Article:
COMMENTARY | The New York Times recently ran a piece citing a study that shows that the myth that millionaires will flee in the face of higher taxes is exactly that: a myth. While other factors, like job location, family and climate do affect decisions to move, the New York Times reports that tax rates rarely factor in.
Intuitively, it makes sense. Even the threat of it — raise my taxes and I’m out of here! — reeks of the type of childishness it’s difficult to equate with amassing a large fortune. Then again, in a world where Donald Trump is a billionaire, perhaps I’m giving a little too much credit.
In any case, whether the foot-stomping or taking-the-ball-and-going-homing is true or not, there is a better, bigger question. Why, on earth, would we care if they did?
In 2011, 4,000 millionaires paid no federal income tax. Twenty-six Fortune 500 companies paid a “negative tax rate,” meaning we paid them.
So “raise my taxes and I’m out of here!” is pretty much a hollow threat. If you’re not paying taxes now, it’s not as though we’re losing tax revenue with a Great Millionaire Migration. Mostly, we’d be losing a bunch of spoiled, entitled people who, like Mitt Romney, feel that it’s fair that they should pay a lower tax rate than someone with a lot less money.
Or worse, think that the poor should carry the burden for them. North Carolina, for example, is apparently considering abolishing personal and corporate income taxes, and proposing to make up the gap by raising sales and property taxes. Most notably, and in the sharpest jab at struggling families, the proposal includes an increase in the food sales tax from 2 percent to 8.05 percent. A family spending $100 a week on groceries will have $24 less a month to spend on food under this proposal.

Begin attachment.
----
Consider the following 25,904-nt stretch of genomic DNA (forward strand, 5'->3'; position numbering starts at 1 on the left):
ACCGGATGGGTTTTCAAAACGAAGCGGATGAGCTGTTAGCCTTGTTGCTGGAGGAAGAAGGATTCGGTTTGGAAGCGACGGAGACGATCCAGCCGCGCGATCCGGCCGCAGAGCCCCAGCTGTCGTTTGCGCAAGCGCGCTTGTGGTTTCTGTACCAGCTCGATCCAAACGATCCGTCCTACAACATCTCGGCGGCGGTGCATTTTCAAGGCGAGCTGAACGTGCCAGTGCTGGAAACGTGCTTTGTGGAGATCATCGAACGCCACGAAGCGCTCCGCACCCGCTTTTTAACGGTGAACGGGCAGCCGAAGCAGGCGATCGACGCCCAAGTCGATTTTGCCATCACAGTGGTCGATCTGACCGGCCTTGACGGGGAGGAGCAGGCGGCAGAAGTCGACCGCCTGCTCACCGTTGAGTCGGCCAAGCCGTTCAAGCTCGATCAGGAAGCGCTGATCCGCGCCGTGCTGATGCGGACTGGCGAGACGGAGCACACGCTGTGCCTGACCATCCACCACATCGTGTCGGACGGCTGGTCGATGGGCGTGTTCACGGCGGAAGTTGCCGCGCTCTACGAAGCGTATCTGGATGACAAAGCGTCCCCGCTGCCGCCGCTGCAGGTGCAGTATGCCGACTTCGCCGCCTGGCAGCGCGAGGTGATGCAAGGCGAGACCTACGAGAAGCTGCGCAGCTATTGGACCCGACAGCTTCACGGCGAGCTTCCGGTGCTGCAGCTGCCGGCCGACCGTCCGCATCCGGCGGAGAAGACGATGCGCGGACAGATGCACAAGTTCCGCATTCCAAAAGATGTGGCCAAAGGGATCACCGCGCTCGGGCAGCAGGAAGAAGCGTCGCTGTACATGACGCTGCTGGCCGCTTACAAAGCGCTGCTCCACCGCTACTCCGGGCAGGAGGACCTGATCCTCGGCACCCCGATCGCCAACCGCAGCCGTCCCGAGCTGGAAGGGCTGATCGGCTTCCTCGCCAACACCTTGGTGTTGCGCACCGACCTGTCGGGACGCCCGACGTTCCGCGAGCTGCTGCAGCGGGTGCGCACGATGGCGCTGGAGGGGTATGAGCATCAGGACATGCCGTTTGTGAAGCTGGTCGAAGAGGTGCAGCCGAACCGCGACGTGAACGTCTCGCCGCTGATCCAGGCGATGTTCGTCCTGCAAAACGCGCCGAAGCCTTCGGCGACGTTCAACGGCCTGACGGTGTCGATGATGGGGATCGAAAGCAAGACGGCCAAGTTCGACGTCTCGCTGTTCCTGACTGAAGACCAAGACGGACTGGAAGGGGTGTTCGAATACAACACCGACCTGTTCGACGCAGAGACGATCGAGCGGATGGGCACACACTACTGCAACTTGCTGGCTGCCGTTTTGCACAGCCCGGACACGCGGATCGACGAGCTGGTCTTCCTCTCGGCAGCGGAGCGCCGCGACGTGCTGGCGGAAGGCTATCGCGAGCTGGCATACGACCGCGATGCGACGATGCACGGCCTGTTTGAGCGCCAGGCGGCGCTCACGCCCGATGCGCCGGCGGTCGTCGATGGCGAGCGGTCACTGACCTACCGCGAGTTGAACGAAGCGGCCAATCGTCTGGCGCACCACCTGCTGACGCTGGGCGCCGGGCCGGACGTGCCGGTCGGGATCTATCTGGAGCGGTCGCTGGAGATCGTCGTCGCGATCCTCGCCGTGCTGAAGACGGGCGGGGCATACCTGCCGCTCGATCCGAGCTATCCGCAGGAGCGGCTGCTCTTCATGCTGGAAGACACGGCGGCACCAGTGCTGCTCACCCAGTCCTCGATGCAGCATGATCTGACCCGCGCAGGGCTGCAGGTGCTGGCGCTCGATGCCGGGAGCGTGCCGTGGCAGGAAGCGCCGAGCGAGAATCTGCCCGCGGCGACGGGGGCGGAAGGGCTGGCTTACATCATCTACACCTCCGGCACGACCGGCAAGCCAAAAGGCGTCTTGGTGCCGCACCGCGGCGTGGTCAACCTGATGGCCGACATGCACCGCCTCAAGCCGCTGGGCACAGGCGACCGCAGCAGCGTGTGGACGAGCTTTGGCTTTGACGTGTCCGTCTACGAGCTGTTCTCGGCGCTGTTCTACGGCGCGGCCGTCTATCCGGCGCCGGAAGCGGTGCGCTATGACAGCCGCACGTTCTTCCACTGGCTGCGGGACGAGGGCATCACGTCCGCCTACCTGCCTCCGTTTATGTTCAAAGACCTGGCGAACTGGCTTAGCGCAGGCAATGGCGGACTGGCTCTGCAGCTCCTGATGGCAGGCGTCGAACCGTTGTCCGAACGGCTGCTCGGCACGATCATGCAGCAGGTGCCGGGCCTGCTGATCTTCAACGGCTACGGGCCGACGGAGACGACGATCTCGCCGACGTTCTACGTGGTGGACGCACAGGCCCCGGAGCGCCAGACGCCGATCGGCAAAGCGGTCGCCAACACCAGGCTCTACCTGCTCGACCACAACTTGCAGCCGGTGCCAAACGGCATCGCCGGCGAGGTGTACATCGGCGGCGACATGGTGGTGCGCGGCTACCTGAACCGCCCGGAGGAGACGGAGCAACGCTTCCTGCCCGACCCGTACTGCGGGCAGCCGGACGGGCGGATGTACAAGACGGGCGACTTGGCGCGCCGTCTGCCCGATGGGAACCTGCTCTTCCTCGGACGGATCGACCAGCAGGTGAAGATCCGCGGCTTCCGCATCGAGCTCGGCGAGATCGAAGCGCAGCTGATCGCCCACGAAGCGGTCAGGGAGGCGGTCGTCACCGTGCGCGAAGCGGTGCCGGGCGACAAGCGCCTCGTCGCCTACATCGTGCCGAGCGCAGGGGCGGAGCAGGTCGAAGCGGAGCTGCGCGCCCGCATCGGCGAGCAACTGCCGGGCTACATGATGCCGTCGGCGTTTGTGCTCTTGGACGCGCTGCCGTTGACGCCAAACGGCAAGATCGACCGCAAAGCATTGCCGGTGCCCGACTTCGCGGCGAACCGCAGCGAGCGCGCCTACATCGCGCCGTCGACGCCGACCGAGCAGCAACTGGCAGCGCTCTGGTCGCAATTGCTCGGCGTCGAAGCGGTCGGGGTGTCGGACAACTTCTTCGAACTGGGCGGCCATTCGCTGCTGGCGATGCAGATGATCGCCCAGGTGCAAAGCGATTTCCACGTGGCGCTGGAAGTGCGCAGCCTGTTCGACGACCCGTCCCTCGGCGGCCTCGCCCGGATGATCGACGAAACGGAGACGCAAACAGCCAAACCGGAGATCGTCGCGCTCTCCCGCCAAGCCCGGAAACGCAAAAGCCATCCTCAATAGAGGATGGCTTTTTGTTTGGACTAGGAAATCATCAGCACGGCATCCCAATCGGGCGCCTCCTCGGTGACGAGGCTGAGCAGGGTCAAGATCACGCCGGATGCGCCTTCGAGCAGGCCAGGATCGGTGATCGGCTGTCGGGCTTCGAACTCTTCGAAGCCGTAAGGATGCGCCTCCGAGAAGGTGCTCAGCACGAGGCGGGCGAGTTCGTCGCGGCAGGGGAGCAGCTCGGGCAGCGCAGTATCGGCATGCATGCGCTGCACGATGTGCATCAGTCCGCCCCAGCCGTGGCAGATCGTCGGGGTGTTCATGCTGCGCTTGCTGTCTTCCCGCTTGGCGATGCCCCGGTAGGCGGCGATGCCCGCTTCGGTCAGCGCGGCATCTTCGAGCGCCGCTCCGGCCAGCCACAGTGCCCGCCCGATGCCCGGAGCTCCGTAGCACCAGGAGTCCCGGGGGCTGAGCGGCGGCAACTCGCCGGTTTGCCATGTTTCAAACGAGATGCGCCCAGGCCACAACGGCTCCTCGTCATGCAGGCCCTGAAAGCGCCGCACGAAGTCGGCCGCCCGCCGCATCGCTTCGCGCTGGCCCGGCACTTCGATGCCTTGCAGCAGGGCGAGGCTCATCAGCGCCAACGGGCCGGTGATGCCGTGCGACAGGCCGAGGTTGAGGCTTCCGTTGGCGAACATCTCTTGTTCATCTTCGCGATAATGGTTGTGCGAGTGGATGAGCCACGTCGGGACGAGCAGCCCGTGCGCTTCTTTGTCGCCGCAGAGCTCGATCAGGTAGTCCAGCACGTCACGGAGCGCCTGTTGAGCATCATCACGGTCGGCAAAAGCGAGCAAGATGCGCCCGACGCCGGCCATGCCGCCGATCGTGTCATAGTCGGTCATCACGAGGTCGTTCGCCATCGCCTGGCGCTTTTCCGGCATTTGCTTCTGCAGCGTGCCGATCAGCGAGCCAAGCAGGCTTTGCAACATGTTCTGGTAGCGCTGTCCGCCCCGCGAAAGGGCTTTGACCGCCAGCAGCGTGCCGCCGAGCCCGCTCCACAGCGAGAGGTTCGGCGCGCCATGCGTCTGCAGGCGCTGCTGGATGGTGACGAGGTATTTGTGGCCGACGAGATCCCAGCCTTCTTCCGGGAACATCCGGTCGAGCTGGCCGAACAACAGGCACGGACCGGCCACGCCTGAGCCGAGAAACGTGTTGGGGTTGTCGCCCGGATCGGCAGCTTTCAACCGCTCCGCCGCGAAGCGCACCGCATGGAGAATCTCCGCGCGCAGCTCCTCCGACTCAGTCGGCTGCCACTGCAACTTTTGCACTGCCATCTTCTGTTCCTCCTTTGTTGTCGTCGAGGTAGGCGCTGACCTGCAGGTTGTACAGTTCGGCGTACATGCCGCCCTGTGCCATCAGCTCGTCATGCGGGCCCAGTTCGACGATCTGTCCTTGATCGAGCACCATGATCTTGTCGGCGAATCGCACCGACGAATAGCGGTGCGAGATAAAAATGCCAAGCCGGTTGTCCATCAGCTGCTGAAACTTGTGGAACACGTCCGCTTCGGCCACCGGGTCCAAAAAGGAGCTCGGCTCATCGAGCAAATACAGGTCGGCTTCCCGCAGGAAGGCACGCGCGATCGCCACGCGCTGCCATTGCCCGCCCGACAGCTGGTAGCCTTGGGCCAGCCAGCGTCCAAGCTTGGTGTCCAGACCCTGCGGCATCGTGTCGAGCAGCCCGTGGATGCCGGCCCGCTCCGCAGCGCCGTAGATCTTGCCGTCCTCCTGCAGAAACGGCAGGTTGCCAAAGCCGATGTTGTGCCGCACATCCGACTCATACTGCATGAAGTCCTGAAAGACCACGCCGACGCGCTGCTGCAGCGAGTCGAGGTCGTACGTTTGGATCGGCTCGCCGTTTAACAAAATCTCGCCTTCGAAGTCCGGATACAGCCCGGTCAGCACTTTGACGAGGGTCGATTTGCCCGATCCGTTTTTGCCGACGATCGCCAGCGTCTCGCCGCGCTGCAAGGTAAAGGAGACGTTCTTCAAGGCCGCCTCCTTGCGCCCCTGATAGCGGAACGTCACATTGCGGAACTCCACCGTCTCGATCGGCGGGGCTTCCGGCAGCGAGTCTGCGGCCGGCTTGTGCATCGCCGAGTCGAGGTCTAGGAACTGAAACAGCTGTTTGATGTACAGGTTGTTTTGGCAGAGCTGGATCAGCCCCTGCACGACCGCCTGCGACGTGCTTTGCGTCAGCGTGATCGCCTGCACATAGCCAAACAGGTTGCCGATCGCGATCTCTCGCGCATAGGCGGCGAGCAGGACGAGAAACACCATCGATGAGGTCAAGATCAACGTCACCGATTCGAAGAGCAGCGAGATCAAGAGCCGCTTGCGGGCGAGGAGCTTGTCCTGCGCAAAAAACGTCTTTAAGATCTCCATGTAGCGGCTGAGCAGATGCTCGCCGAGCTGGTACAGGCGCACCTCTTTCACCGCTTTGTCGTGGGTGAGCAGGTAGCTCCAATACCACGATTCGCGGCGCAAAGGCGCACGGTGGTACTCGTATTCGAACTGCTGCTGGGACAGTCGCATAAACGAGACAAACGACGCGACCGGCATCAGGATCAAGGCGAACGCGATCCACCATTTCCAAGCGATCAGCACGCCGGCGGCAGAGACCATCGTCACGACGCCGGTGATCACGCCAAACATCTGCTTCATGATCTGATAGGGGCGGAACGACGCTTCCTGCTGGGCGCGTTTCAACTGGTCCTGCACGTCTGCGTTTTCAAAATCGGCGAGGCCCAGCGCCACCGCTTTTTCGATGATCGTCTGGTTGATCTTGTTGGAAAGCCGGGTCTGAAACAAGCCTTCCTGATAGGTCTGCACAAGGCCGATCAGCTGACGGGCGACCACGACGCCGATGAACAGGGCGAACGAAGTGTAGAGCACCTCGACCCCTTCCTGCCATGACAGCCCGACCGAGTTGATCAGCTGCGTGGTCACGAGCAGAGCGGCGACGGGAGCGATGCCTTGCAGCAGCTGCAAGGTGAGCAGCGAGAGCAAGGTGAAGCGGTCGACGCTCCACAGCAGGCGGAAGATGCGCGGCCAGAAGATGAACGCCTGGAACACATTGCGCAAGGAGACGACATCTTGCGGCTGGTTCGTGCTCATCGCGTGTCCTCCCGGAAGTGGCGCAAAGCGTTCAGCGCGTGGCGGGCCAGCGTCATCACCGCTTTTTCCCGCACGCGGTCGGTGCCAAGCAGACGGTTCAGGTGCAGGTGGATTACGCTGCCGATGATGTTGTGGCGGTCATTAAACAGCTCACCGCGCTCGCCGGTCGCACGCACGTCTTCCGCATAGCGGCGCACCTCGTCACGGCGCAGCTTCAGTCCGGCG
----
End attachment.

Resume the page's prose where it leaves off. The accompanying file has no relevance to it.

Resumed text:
But, no doubt, it will keep those millionaires happy and flush with extra money for yacht fuel.
It’s a strange phenomenon, this idea that we, the plebeians, somehow admire, or even worship, those people who fortify themselves within forts of cash. Few things illustrate this twisted view of the little people better than the hotly contested documentary “The Queen of Versailles,” which followed the lives of Westgate CEO David Siegal and his wife. Siegal, you may recall, was one of the employers who sent his employees a letter suggesting that if President Barack Obama were re-elected, they would likely be out of jobs.
This threat to move if required to actually chip in carries with it the air that we will be losing out simply by being deprived of the presence of the wealthy, that obviously we want them near us. That they are somehow, simply through existing, a benefit to us.
Sorry guys. Not so much.
If you don’t want to live in this country and be a productive, contributing member of society, feel free to buy yourself an island, or move to Russia, or wherever it is you feel you’ll be appropriately appreciated. You obviously, have the means.
But stop with petty, silly threats in response to the suggestion that you pay what you owe. You’re already not paying it, and “double not paying it,” is the kind of thing that only works on the playground.